Teenagers filled the Electric Factory on Sunday, April 23 to see a band that hipsters would say is so out they might even be considered pastiche. When the Strokes’ “Is This It” hit in 2001, the band ushered in the familiar sound of garage rock which instantly became mainstream. Now, with two other albums under their belt, including this year’s mildly disappointing First Impressions of Earth, the Strokes hit up Philadelphia to relay a pleasant mix of their classics and new hits.
Their entrance was decidedly rock star-loud music, neon lights, and a crowd-pleasingly haughty Julian Casablancas in tight black pants and a sweaty leather jacket welcomed the audience to the show. Kicking off with First Impressions opener “You Only Live Once,” the band’s set promised to be an energetic one, with Julian exhibiting dance moves Aÿ la Ashlee Simpson’s hoedown on SNL, and a lively Fabrizio Moretti skillfully banging on his drums. As soon as the song ended, a loud “love the hair, Nick” came from the audience, showing a favorable response to guitarist Nick Valensi’s new shaggy ‘do. Guitarist Albert Hammond, Jr. and bassist Nikolai Fraiture stood on the sides, subdued for most of the show.
Casablancas, usually known for his drunken onstage antics, flirted with the crowd, exclaiming “I’ve got some great fucking memories. It’s great to see you again,” to which the new teenaged fans and the old 20somethings who loved the Strokes for their “Last Nite” days, beamed with Philadelphia pride. However, despite a seeming sobriety, Casblancas’s singing was rather unintelligible for the first batch of songs, finally picking up with “Heart in a Cage.” Following this exciting burst of clarity was the curiously well-accepted rendition of possibly the worst Strokes song ever, “Juicebox.”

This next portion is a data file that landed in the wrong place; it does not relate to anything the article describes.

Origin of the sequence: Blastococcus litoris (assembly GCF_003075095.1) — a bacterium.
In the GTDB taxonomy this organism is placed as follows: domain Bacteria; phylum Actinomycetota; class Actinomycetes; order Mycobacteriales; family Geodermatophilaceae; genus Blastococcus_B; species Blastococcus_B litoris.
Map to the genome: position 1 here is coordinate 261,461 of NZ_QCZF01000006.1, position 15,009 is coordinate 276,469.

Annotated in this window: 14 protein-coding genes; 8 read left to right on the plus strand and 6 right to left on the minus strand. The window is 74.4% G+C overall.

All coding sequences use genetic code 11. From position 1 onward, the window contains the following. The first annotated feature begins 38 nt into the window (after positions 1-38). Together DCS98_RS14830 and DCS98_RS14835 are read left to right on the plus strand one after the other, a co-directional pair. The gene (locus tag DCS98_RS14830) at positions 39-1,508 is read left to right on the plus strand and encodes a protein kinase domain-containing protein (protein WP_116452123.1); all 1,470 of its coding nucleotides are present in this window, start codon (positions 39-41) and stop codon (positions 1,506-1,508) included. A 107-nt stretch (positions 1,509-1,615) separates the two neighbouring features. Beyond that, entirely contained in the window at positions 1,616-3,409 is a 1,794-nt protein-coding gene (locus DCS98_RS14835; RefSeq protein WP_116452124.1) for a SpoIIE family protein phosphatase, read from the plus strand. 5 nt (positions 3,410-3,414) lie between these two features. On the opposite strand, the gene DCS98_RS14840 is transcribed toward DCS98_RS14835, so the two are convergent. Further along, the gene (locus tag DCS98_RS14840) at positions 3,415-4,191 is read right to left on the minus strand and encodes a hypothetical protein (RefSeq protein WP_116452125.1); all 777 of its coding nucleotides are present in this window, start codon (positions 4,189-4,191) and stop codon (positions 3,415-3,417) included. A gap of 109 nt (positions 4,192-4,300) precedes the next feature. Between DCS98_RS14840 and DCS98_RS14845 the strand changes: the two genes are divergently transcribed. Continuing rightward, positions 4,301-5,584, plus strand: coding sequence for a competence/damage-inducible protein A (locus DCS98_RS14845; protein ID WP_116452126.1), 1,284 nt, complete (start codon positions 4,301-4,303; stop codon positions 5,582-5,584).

Perhaps because the Strokes aren’t too proud of the song themselves, or perhaps for nostalgia’s sake, “Juicebox” preceded a string of songs off Is This It and a cover of the Ramones’ “Life’s a Gas,” which seemed to please, despite the fact that few people knew the song. No matter-whatever the Strokes play would be happily received, because Casablancas’ signature move of screaming and crouching into the mic, knees up, fists clenched, could hold one’s attention through just about anything.
Except, that is, “Ask Me Anything.” Even Julian’s somewhat humble introduction, “this is a song me and Nick play together,” couldn’t help this repetitive Magnetic Fields rip-off sound interesting, especially not live. Thankfully, Casablancas and co. brought energy back with “Vision of Division,” and everyone rocked out, knowing the end was near.
After the band played show-closer “Reptilia,” the set had lasted an hour (now that the Strokes have enough material to actually put on a full-length show), and the band notorious for not doing encores came back for three Is This It classics, ending with a furiously enthused “Take it or Leave It.”
Like the new album or not, the show was an enjoyable evening of reminiscing about the good ol’ days before Fall Out Boy, watching a slightly younger generation fall for Julian and the other charmers, and of noticing just how damned short Strokes songs actually are.
1. “You Only Live Once”
3. “The End Has No End”
4. “Red Light”
5. “Heart In A Cage”
9. “Hard to Explain”
10. “Life’s a Gas” (Ramones)
11. “Ize of the World”
12. “Last Nite”
13. “Barely Legal”
14. “Ask Me Anything”
15. “Vision of Division”
17. “New York City Cops”
18. “Is This It”
19. “Take it Or Leave It”